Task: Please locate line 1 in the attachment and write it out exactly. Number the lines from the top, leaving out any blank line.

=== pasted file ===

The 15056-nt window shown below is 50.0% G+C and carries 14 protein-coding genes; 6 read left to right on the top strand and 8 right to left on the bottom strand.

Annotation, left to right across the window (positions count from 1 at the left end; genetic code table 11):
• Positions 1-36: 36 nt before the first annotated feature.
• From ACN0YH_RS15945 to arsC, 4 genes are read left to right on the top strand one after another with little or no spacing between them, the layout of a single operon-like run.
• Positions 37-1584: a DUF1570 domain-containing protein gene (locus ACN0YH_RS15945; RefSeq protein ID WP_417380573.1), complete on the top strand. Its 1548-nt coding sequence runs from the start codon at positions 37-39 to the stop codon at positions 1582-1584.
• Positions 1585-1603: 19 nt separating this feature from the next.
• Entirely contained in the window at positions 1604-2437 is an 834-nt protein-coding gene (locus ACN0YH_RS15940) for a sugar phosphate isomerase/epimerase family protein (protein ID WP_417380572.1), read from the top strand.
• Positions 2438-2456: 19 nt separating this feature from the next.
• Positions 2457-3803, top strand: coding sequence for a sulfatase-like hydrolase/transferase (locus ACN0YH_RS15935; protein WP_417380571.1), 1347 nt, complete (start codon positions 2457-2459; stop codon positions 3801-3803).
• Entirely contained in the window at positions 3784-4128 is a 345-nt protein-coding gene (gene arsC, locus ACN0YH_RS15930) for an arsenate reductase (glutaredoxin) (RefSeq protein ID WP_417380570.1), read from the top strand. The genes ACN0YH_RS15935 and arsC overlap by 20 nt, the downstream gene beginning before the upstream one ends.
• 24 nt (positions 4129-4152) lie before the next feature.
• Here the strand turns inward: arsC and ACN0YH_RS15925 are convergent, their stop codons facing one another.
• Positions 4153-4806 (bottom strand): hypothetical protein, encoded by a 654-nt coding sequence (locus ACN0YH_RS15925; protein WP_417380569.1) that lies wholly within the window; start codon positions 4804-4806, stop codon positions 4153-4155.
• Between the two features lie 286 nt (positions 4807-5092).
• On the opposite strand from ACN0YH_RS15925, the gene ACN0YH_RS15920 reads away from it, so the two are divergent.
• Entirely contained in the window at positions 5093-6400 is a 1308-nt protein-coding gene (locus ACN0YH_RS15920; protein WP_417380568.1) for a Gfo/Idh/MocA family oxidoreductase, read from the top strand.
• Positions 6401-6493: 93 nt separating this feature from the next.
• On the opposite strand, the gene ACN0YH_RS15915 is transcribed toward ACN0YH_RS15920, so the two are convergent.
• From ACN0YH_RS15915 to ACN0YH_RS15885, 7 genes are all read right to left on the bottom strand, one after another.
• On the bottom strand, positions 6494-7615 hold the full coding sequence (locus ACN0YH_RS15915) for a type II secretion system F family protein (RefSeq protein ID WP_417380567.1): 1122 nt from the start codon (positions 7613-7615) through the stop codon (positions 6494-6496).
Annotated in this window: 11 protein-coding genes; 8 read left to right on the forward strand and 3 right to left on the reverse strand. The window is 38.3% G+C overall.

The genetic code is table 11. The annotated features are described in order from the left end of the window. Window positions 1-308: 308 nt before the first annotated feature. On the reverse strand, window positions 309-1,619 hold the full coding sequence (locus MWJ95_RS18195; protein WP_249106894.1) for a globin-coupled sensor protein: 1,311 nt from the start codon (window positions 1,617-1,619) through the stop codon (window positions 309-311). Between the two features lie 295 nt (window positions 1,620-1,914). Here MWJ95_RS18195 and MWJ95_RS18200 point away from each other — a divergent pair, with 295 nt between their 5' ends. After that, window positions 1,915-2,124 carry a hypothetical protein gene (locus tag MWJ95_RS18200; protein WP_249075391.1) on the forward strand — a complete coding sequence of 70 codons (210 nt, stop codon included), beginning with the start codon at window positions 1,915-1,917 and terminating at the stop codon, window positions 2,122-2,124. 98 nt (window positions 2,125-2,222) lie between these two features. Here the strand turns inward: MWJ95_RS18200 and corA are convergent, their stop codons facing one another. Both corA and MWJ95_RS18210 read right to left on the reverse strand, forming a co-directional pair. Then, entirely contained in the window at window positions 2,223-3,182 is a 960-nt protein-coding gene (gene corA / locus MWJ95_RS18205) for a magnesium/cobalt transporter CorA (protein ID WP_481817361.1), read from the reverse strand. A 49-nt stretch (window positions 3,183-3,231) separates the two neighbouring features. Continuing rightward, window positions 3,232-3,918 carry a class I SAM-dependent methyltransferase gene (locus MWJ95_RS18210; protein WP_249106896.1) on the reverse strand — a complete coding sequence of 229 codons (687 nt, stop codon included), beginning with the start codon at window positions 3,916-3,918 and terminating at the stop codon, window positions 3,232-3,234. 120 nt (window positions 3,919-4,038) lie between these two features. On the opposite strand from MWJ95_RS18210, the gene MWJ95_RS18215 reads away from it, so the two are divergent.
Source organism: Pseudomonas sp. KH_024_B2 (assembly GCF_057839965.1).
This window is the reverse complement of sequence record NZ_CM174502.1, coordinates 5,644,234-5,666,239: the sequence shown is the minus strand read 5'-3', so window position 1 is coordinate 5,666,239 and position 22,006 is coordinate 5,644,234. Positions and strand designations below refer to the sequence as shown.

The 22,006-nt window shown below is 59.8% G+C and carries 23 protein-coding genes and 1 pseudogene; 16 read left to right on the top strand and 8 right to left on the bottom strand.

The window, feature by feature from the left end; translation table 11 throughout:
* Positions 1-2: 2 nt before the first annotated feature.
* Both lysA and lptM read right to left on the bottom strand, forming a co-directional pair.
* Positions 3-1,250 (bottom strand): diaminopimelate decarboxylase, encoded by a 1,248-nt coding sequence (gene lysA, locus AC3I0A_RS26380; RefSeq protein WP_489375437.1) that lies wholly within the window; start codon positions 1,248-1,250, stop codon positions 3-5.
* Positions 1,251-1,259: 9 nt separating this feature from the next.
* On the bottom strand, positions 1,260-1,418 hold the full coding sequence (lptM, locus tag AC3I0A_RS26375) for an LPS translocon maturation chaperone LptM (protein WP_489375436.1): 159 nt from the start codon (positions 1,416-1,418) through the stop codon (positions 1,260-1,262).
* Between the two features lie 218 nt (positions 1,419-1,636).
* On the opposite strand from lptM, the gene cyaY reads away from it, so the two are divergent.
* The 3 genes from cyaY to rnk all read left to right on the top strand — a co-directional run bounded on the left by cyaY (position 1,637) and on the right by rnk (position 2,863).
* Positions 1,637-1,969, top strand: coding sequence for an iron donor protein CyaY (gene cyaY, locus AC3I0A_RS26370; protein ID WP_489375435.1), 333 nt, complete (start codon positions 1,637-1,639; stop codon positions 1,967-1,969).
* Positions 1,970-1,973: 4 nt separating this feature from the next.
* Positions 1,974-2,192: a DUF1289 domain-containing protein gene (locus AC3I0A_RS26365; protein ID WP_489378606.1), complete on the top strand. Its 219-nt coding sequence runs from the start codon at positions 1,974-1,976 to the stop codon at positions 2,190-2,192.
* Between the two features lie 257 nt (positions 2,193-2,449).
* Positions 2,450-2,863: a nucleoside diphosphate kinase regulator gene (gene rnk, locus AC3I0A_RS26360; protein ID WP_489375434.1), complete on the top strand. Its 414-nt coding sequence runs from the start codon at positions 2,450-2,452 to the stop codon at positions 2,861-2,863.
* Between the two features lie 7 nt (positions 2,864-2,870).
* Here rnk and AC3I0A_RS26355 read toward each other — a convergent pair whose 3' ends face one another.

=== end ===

The 15056-nt window shown below is 50.0% G+C and carries 14 protein-coding genes; 6 read left to right on the top strand and 8 right to left on the bottom strand.